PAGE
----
The best Boston Globe photos of 2015

Staff photographers share the stories behind the year’s most powerful pictures, selected by the editors of the Globe Magazine and the Boston Globe photo department.
September 7 / Skala Sykaminias, Greece — The Syrian refugee migration had reached a crisis, and the editors decided we should go to Europe. This is history; it’s an honor to document our world. We got a flight from Athens to Lesbos and had an hour-plus drive to the shores they were landing on. We saw this boat pull in; it was immediate chaos, everybody scurrying out and trying to get to shore. In the midst of it all, I turned around and saw this peaceful moment behind me, these two gentlemen praying on the beach. (Craig F. Walker/Globe Staff)
June 9 / Havana — The Globe sent me back to Havana at this historic time between the US and Cuba. When you go to Havana, you cannot avoid the Malecon, a 5-mile roadway along the ocean. The architecture is stunning but crumbling. There were families crammed into these dilapidated buildings. One evening, we insisted that our translator get us in to see who lived in these ruins that are going to one day be million-dollar-view homes. I noticed an older man walking and started following him. In his posture, you can get a sense of the larger story, this oppression, the weight of the past 50 years of Communist rule. (Suzanne Kreiter/Globe staff)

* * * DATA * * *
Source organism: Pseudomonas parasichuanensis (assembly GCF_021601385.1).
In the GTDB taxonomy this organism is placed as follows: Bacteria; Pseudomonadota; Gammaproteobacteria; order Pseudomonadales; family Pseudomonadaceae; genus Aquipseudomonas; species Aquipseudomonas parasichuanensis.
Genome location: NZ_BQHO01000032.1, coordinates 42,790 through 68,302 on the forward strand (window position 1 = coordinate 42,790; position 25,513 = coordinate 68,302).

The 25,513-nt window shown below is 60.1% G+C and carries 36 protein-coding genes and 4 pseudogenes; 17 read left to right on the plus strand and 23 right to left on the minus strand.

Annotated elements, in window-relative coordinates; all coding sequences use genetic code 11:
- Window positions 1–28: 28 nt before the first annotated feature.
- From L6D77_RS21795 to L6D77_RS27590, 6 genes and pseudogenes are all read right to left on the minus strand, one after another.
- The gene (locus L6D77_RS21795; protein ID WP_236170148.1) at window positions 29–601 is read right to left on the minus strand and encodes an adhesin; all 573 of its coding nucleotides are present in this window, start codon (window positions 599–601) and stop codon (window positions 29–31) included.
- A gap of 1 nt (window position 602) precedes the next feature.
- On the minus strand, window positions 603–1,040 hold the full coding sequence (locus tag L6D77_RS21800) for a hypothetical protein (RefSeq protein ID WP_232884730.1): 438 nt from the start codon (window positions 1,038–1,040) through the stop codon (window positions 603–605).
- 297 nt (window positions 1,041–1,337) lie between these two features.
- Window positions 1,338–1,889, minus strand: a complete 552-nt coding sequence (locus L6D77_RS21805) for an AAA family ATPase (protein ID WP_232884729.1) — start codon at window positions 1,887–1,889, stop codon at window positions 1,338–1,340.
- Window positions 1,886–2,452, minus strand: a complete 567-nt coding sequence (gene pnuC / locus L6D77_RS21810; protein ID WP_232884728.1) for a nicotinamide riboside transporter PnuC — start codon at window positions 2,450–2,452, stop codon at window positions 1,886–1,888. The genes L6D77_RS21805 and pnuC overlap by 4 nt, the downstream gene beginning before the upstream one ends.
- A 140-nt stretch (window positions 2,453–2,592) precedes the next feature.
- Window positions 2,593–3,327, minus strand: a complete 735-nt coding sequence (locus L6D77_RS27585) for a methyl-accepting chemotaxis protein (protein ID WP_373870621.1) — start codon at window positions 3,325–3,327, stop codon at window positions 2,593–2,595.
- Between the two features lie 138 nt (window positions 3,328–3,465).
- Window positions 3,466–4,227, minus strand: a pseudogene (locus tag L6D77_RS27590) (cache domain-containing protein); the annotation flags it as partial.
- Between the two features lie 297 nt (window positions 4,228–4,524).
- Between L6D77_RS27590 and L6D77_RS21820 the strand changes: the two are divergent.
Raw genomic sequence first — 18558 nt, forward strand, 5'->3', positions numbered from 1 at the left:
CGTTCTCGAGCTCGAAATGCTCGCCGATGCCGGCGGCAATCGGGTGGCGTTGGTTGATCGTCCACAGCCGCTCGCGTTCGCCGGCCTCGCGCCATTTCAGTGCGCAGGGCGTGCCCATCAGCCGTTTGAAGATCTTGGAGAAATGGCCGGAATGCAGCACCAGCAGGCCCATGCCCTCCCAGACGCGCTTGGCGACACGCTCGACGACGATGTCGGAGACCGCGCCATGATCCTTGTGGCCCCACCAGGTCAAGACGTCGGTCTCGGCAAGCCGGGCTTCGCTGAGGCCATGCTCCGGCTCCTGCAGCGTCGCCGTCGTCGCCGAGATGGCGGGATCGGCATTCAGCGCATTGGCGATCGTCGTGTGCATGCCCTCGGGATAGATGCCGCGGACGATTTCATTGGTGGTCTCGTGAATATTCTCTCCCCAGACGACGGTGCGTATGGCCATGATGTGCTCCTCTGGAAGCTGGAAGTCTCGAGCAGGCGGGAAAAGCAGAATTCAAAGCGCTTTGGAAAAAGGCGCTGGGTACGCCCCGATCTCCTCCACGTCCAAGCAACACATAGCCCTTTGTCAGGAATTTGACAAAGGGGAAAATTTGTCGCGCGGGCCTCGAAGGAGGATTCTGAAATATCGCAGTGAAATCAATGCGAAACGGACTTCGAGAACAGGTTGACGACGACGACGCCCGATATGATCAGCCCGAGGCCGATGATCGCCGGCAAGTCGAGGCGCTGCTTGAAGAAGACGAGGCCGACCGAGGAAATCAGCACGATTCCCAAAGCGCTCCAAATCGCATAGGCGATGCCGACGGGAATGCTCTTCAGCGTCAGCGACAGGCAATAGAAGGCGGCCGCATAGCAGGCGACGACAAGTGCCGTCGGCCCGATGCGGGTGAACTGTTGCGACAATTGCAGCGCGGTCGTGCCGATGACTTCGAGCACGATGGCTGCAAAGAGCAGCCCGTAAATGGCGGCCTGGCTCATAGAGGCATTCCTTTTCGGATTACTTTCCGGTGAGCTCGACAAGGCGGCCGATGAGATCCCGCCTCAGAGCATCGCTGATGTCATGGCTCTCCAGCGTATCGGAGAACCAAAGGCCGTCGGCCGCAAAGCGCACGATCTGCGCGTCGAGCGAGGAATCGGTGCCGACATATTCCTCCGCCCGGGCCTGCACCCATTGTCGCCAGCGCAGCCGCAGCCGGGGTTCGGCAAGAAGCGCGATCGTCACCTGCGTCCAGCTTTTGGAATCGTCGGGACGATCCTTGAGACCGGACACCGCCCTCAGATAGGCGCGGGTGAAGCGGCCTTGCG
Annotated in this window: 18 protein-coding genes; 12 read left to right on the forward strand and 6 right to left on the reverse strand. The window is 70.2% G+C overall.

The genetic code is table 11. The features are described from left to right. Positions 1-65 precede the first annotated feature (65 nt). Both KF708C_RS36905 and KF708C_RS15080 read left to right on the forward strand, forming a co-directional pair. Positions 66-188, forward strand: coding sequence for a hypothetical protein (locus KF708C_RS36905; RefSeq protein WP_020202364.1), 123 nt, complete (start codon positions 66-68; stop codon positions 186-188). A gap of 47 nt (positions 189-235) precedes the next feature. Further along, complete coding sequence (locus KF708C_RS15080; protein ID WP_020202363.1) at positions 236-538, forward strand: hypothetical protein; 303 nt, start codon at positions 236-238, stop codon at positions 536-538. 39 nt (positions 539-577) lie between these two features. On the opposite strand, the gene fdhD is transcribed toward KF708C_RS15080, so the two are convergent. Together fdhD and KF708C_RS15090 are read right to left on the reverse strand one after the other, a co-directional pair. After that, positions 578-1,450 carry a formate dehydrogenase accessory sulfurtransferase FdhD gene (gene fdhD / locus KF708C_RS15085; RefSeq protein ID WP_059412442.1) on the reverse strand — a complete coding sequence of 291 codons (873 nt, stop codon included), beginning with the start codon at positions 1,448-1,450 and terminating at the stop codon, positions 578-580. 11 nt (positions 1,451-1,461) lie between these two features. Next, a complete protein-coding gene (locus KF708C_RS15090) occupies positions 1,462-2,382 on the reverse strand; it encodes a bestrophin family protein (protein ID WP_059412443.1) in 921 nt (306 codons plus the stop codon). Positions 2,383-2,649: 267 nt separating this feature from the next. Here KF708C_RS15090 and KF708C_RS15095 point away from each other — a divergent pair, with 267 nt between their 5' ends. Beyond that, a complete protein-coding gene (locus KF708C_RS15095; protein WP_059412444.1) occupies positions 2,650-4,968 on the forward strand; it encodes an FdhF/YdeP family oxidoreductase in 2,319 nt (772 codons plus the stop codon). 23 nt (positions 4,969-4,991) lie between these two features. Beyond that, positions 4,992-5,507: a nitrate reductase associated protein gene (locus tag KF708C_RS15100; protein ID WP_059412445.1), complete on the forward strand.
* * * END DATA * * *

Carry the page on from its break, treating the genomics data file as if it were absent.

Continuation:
June 9 / Barrow, Alaska — We were on assignment in Barrow, Alaska, one of the most northern points of the United States, to do a story on how the Arctic ice is melting. We got off the plane at 10 p.m., checked in to our hotel, called Top of the World, and decided to go for a quick walk. The sun never set; even 2 in the morning could be like a sunny day. At the shoreline, we saw a guy with a wet suit who decided to go for a midnight swim. He didn’t realize how bone-chilling cold it was. I’d say he was in less than two minutes. It was like South Boston’s polar plunge — but this really is the Arctic plunge. (David L. Ryan/Globe Staff)